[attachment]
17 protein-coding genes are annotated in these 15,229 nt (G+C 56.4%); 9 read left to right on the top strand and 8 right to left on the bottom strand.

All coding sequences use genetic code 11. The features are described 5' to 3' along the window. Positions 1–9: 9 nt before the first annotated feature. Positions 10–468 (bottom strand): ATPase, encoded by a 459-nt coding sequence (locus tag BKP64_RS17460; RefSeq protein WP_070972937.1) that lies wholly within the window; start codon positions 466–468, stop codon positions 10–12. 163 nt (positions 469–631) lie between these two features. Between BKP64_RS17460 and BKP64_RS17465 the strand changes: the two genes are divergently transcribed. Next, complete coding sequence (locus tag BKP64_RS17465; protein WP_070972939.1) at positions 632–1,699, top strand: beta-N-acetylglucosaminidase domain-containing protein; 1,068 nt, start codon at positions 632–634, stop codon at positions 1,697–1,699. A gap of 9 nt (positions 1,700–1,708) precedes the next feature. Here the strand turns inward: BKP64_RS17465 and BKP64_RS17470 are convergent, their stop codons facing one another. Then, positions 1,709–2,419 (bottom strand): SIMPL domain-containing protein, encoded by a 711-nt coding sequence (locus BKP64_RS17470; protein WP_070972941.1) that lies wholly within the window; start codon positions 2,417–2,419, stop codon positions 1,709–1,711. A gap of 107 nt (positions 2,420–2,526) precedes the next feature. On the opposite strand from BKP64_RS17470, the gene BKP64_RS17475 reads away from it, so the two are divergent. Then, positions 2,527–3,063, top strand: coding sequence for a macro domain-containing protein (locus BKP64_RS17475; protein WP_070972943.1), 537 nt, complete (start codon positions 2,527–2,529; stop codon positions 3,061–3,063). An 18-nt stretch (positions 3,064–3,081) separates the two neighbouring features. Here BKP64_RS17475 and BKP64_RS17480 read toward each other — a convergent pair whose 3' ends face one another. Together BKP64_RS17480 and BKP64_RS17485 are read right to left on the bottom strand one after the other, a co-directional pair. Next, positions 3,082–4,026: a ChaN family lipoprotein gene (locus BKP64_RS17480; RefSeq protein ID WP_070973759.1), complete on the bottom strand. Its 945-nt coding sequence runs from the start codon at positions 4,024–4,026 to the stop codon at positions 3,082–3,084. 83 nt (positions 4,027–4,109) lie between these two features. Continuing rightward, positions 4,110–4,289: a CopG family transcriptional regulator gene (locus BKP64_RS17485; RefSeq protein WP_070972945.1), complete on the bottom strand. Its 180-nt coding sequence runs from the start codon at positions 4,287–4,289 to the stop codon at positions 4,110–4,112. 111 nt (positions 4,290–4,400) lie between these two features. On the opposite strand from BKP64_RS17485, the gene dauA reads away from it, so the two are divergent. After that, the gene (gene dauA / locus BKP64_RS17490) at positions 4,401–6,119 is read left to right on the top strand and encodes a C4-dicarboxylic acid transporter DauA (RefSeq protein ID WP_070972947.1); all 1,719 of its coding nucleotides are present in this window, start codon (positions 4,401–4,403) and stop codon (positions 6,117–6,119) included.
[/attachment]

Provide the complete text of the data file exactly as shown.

17 protein-coding genes are annotated in these 15,229 nt (G+C 56.4%); 9 read left to right on the top strand and 8 right to left on the bottom strand.

All coding sequences use genetic code 11. The features are described 5' to 3' along the window. Positions 1–9: 9 nt before the first annotated feature. Positions 10–468 (bottom strand): ATPase, encoded by a 459-nt coding sequence (locus tag BKP64_RS17460; RefSeq protein WP_070972937.1) that lies wholly within the window; start codon positions 466–468, stop codon positions 10–12. 163 nt (positions 469–631) lie between these two features. Between BKP64_RS17460 and BKP64_RS17465 the strand changes: the two genes are divergently transcribed. Next, complete coding sequence (locus tag BKP64_RS17465; protein WP_070972939.1) at positions 632–1,699, top strand: beta-N-acetylglucosaminidase domain-containing protein; 1,068 nt, start codon at positions 632–634, stop codon at positions 1,697–1,699. A gap of 9 nt (positions 1,700–1,708) precedes the next feature. Here the strand turns inward: BKP64_RS17465 and BKP64_RS17470 are convergent, their stop codons facing one another. Then, positions 1,709–2,419 (bottom strand): SIMPL domain-containing protein, encoded by a 711-nt coding sequence (locus BKP64_RS17470; protein WP_070972941.1) that lies wholly within the window; start codon positions 2,417–2,419, stop codon positions 1,709–1,711. A gap of 107 nt (positions 2,420–2,526) precedes the next feature. On the opposite strand from BKP64_RS17470, the gene BKP64_RS17475 reads away from it, so the two are divergent. Then, positions 2,527–3,063, top strand: coding sequence for a macro domain-containing protein (locus BKP64_RS17475; protein WP_070972943.1), 537 nt, complete (start codon positions 2,527–2,529; stop codon positions 3,061–3,063). An 18-nt stretch (positions 3,064–3,081) separates the two neighbouring features. Here BKP64_RS17475 and BKP64_RS17480 read toward each other — a convergent pair whose 3' ends face one another. Together BKP64_RS17480 and BKP64_RS17485 are read right to left on the bottom strand one after the other, a co-directional pair. Next, positions 3,082–4,026: a ChaN family lipoprotein gene (locus BKP64_RS17480; RefSeq protein ID WP_070973759.1), complete on the bottom strand. Its 945-nt coding sequence runs from the start codon at positions 4,024–4,026 to the stop codon at positions 3,082–3,084. 83 nt (positions 4,027–4,109) lie between these two features. Continuing rightward, positions 4,110–4,289: a CopG family transcriptional regulator gene (locus BKP64_RS17485; RefSeq protein WP_070972945.1), complete on the bottom strand. Its 180-nt coding sequence runs from the start codon at positions 4,287–4,289 to the stop codon at positions 4,110–4,112. 111 nt (positions 4,290–4,400) lie between these two features. On the opposite strand from BKP64_RS17485, the gene dauA reads away from it, so the two are divergent. After that, the gene (gene dauA / locus BKP64_RS17490) at positions 4,401–6,119 is read left to right on the top strand and encodes a C4-dicarboxylic acid transporter DauA (RefSeq protein ID WP_070972947.1); all 1,719 of its coding nucleotides are present in this window, start codon (positions 4,401–4,403) and stop codon (positions 6,117–6,119) included.